business and therefore a significant part of its value is determined in the
same way as a business. This means that the value is much more in your own
Businesses are valued largely on their
profitability and, in a similar way; a multifamily property’s value is
determined by its net operating income.
Something as straightforward as adding a
laundry facility or some paid parking are two examples that can very positively
affect the profitability of your multifamily property and in turn, its value.
With a multifamily property, there are many more
ways that you can bring your management and entrepreneurial skills to bear to
increase the value of the property independently of the surrounding property
In a nutshell, you have the ability to raise
the value of your multifamily property by decreasing expenses and increasing
In addition to the ideas mentioned previously, namely,
adding laundry facilities and paid parking, there are lots of amenities that
could be added to your multifamily property to keep positive cash flow.
In addition, the old adage of not having all
your eggs in one basket applies here also. A tenant vacancy in a single family
rental property will bring your cash flow to a grinding halt. In contrast, if
one of your units in your multifamily property is vacant, the impact on your
cash flow will be minor because you will still be collecting rent from all the
One of the great things about supplying housing
for the populace is that in doing so you are helping the government fulfill one
of their important responsibilities. Not surprisingly, in return, the
government offers you certain tax advantages.
One of the most significant tax advantages for
multifamily property owners is something called ‘depreciation deduction,’ in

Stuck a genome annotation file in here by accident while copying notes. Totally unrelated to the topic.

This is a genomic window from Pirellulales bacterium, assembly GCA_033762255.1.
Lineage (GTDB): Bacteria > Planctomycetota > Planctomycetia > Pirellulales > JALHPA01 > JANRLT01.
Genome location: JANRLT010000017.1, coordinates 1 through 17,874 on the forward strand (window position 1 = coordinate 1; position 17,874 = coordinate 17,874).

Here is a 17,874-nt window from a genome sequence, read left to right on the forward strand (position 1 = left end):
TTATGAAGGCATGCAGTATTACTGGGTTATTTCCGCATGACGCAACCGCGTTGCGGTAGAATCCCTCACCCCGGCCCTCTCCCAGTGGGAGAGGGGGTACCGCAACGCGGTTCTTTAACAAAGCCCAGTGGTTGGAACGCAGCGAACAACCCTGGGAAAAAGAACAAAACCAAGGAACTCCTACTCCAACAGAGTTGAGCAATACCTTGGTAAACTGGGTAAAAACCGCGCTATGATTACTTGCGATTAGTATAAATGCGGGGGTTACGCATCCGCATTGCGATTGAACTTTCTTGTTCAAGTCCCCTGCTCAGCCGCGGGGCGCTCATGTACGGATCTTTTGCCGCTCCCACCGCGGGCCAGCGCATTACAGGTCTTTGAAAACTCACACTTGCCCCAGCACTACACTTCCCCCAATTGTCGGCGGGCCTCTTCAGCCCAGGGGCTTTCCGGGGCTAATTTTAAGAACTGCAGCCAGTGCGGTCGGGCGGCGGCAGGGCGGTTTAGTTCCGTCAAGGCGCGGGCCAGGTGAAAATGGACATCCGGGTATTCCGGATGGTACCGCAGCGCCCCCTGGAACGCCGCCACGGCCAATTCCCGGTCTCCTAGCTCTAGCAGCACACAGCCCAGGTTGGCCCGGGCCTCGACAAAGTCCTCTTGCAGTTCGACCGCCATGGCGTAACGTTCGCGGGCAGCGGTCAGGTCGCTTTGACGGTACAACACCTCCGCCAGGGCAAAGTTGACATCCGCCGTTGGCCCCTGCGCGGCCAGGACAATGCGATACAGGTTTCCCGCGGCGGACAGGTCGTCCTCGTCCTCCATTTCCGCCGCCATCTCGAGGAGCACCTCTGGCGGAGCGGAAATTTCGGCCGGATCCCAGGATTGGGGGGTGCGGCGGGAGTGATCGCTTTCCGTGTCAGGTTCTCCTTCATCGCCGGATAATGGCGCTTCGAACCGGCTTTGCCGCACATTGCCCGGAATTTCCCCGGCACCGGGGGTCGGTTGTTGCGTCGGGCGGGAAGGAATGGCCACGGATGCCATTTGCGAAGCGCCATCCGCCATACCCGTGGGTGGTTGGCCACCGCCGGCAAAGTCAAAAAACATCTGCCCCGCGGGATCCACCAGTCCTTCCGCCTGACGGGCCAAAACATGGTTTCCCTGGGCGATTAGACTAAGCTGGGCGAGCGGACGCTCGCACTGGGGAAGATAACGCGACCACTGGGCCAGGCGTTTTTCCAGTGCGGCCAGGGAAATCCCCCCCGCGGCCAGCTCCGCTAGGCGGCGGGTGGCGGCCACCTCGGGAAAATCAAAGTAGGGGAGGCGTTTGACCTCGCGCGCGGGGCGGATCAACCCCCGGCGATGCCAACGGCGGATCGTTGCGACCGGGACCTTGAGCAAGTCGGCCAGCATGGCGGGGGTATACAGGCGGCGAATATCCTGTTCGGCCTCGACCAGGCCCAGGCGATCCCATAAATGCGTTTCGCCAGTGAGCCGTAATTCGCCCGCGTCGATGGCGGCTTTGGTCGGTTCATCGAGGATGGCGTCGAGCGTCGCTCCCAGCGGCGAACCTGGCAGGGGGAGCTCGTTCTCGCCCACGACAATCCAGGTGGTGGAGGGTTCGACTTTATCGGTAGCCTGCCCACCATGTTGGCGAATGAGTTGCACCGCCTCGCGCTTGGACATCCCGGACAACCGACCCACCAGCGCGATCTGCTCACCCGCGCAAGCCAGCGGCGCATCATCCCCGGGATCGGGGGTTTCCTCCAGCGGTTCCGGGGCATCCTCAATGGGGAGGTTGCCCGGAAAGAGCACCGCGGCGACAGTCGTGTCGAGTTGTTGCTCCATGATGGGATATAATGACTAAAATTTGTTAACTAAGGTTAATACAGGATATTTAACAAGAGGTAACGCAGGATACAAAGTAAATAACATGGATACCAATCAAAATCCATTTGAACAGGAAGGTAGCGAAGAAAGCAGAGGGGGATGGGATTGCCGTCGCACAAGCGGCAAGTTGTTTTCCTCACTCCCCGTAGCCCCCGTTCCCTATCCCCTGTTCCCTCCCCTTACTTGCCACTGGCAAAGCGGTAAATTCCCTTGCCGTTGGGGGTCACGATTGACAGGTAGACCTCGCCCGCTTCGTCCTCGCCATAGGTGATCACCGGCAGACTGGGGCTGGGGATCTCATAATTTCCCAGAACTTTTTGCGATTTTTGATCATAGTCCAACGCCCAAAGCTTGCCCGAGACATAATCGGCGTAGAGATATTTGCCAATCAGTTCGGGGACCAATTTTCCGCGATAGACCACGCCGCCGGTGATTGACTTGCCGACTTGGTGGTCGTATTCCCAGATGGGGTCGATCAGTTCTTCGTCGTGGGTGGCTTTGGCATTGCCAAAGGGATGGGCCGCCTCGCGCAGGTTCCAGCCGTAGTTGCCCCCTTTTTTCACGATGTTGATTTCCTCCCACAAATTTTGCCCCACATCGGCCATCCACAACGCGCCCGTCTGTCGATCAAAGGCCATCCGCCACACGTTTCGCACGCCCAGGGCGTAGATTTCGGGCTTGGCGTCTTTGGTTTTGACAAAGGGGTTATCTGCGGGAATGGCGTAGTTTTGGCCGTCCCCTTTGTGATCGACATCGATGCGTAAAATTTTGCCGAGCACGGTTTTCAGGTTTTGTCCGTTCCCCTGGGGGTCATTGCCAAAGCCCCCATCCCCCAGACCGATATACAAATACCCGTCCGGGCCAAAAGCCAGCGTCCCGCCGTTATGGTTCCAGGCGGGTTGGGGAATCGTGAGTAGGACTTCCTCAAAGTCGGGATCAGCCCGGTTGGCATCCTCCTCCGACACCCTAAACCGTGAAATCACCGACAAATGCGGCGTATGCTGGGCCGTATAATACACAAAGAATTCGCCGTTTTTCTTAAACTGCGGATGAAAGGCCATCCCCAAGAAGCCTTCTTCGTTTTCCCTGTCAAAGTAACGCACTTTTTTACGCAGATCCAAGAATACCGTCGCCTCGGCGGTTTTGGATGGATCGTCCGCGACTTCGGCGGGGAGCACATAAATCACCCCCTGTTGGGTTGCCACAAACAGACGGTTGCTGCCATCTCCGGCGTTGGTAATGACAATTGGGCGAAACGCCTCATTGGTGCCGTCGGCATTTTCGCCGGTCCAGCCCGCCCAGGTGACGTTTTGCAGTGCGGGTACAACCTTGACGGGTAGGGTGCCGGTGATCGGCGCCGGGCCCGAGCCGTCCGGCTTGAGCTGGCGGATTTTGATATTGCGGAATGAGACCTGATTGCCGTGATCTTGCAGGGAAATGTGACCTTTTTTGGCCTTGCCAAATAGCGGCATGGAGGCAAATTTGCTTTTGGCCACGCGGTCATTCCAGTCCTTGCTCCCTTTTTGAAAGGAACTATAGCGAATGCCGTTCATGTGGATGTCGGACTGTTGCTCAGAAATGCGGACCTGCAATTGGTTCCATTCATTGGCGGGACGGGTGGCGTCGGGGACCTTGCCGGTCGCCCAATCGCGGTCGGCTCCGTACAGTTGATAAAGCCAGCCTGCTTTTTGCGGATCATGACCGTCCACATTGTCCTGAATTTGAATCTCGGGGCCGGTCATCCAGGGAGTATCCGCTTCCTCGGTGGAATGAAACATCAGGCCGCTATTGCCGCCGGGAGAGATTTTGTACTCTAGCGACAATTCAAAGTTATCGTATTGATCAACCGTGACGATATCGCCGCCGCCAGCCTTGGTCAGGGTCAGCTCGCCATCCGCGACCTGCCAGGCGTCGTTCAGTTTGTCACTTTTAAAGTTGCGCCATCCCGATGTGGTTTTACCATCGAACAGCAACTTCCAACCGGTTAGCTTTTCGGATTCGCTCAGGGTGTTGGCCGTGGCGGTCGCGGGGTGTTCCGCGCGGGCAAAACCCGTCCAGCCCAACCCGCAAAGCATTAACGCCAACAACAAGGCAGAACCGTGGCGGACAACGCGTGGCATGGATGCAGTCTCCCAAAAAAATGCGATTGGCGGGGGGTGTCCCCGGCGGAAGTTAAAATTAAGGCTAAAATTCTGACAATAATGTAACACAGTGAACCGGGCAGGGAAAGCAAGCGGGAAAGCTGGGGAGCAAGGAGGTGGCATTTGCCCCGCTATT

effect it can allow you to deduct a large amount of the income your property
generates. For details on how it works, take a look at the following Investopedia
Rental Property Depreciation Works.
Another way multifamily property tax laws
benefit you is that you are permitted to use some of the cash flow from the
property itself to pay down the mortgage.
It is permissible to collect revenue but show a
much smaller amount of income on your taxes. This allows you to take a portion
of that rental income and use it to pay down your debt on the property, which
will steadily increase the equity.
With the help of a good tax advisor, you may
find that there are many other legitimate ways to capitalize on the tax
deductions and incentives and even grants that the government makes available
to multifamily property owners.
In the present fluctuating economic climate
multifamily properties are tangible assets that represent a sound focal point
for your investment and wealth creation strategy.
Due to shorter lease terms that give room for
regular increases in rent, multifamily assets represent less of a risk than
other commercial real estate investments.
The prevailing demographics are also favorable.
The steady increase in the number of professionals in the workplace, families,
and empty nesters looking to downsize and simplify their lifestyle means that
focusing on the multi-family market makes sense.
Multifamily is and will continue to be a solid strategy
for investors looking to achieve financial freedom by means of strong investment
returns that are attractively low risk.